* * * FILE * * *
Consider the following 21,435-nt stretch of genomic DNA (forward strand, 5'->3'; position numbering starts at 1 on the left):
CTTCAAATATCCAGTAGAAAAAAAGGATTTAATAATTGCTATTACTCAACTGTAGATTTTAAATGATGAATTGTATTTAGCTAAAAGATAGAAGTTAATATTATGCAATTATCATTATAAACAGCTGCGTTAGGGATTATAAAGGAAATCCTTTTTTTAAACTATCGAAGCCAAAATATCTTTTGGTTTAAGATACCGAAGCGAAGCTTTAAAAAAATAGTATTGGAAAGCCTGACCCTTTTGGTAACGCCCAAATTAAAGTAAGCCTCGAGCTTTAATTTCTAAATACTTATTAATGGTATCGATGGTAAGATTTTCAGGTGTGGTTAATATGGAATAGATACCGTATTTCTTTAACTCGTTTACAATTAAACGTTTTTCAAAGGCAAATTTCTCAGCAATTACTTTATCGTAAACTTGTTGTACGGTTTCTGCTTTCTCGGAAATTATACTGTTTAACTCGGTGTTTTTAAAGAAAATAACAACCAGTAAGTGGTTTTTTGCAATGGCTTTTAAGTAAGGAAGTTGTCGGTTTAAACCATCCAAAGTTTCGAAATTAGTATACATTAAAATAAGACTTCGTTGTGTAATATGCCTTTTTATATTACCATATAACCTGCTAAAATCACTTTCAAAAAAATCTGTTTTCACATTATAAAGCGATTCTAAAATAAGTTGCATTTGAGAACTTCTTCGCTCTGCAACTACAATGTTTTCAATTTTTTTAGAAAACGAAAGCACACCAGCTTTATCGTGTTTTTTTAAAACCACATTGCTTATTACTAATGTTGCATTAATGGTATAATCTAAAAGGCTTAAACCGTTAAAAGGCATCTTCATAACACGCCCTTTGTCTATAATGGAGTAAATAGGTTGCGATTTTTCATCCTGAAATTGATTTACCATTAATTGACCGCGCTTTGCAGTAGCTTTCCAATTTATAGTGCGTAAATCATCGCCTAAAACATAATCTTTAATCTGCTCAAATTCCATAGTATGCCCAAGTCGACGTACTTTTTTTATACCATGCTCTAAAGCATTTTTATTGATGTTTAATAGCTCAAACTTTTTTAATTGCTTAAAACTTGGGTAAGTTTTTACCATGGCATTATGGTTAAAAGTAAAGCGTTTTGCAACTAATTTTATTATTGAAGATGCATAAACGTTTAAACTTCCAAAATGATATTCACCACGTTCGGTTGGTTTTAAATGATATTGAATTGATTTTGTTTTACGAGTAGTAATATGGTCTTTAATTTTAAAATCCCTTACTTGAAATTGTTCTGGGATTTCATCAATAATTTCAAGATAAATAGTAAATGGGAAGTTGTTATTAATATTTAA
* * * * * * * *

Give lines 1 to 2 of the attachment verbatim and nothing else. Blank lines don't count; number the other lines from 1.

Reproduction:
Consider the following 21,435-nt stretch of genomic DNA (forward strand, 5'->3'; position numbering starts at 1 on the left):
CTTCAAATATCCAGTAGAAAAAAAGGATTTAATAATTGCTATTACTCAACTGTAGATTTTAAATGATGAATTGTATTTAGCTAAAAGATAGAAGTTAATATTATGCAATTATCATTATAAACAGCTGCGTTAGGGATTATAAAGGAAATCCTTTTTTTAAACTATCGAAGCCAAAATATCTTTTGGTTTAAGATACCGAAGCGAAGCTTTAAAAAAATAGTATTGGAAAGCCTGACCCTTTTGGTAACGCCCAAATTAAAGTAAGCCTCGAGCTTTAATTTCTAAATACTTATTAATGGTATCGATGGTAAGATTTTCAGGTGTGGTTAATATGGAATAGATACCGTATTTCTTTAACTCGTTTACAATTAAACGTTTTTCAAAGGCAAATTTCTCAGCAATTACTTTATCGTAAACTTGTTGTACGGTTTCTGCTTTCTCGGAAATTATACTGTTTAACTCGGTGTTTTTAAAGAAAATAACAACCAGTAAGTGGTTTTTTGCAATGGCTTTTAAGTAAGGAAGTTGTCGGTTTAAACCATCCAAAGTTTCGAAATTAGTATACATTAAAATAAGACTTCGTTGTGTAATATGCCTTTTTATATTACCATATAACCTGCTAAAATCACTTTCAAAAAAATCTGTTTTCACATTATAAAGCGATTCTAAAATAAGTTGCATTTGAGAACTTCTTCGCTCTGCAACTACAATGTTTTCAATTTTTTTAGAAAACGAAAGCACACCAGCTTTATCGTGTTTTTTTAAAACCACATTGCTTATTACTAATGTTGCATTAATGGTATAATCTAAAAGGCTTAAACCGTTAAAAGGCATCTTCATAACACGCCCTTTGTCTATAATGGAGTAAATAGGTTGCGATTTTTCATCCTGAAATTGATTTACCATTAATTGACCGCGCTTTGCAGTAGCTTTCCAATTTATAGTGCGTAAATCATCGCCTAAAACATAATCTTTAATCTGCTCAAATTCCATAGTATGCCCAAGTCGACGTACTTTTTTTATACCATGCTCTAAAGCATTTTTATTGATGTTTAATAGCTCAAACTTTTTTAATTGCTTAAAACTTGGGTAAGTTTTTACCATGGCATTATGGTTAAAAGTAAAGCGTTTTGCAACTAATTTTATTATTGAAGATGCATAAACGTTTAAACTTCCAAAATGATATTCACCACGTTCGGTTGGTTTTAAATGATATTGAATTGATTTTGTTTTACGAGTAGTAATATGGTCTTTAATTTTAAAATCCCTTACTTGAAATTGTTCTGGGATTTCATCAATAATTTCAAGATAAATAGTAAATGGGAAGTTGTTATTAATATTTAA